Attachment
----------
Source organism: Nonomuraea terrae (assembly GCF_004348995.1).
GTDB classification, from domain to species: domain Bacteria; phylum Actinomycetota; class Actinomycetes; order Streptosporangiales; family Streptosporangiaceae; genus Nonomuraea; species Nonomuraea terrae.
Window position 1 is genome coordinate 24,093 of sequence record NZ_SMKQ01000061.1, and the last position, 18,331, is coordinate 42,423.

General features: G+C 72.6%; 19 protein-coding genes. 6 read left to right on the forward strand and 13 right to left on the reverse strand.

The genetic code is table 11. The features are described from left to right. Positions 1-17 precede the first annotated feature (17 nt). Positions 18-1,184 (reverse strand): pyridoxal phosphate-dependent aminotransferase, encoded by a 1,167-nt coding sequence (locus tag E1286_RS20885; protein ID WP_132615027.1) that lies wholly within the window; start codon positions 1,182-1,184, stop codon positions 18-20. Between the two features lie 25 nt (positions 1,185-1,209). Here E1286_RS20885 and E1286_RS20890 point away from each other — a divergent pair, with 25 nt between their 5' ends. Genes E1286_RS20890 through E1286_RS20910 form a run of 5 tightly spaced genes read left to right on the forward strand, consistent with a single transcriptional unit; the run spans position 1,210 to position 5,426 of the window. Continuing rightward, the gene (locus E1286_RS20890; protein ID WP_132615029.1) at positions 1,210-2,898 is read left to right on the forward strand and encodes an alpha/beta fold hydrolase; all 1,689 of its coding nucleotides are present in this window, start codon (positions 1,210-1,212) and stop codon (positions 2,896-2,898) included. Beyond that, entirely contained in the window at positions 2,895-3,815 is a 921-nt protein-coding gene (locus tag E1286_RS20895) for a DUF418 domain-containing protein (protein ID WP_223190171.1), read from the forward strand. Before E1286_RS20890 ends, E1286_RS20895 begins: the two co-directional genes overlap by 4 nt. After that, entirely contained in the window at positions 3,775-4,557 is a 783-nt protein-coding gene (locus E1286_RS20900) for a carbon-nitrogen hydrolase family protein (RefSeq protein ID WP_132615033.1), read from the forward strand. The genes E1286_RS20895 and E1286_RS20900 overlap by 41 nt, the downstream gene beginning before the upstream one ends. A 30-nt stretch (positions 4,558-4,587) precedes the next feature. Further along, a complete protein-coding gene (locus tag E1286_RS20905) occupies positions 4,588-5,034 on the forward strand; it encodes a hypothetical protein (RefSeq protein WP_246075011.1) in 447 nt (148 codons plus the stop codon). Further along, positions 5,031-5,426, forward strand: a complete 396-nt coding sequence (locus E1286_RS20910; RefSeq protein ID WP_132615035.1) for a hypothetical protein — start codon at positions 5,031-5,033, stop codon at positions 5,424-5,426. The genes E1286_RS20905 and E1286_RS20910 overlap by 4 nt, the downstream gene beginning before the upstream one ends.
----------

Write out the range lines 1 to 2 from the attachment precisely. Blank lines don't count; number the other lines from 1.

Source organism: Nonomuraea terrae (assembly GCF_004348995.1).
GTDB classification, from domain to species: domain Bacteria; phylum Actinomycetota; class Actinomycetes; order Streptosporangiales; family Streptosporangiaceae; genus Nonomuraea; species Nonomuraea terrae.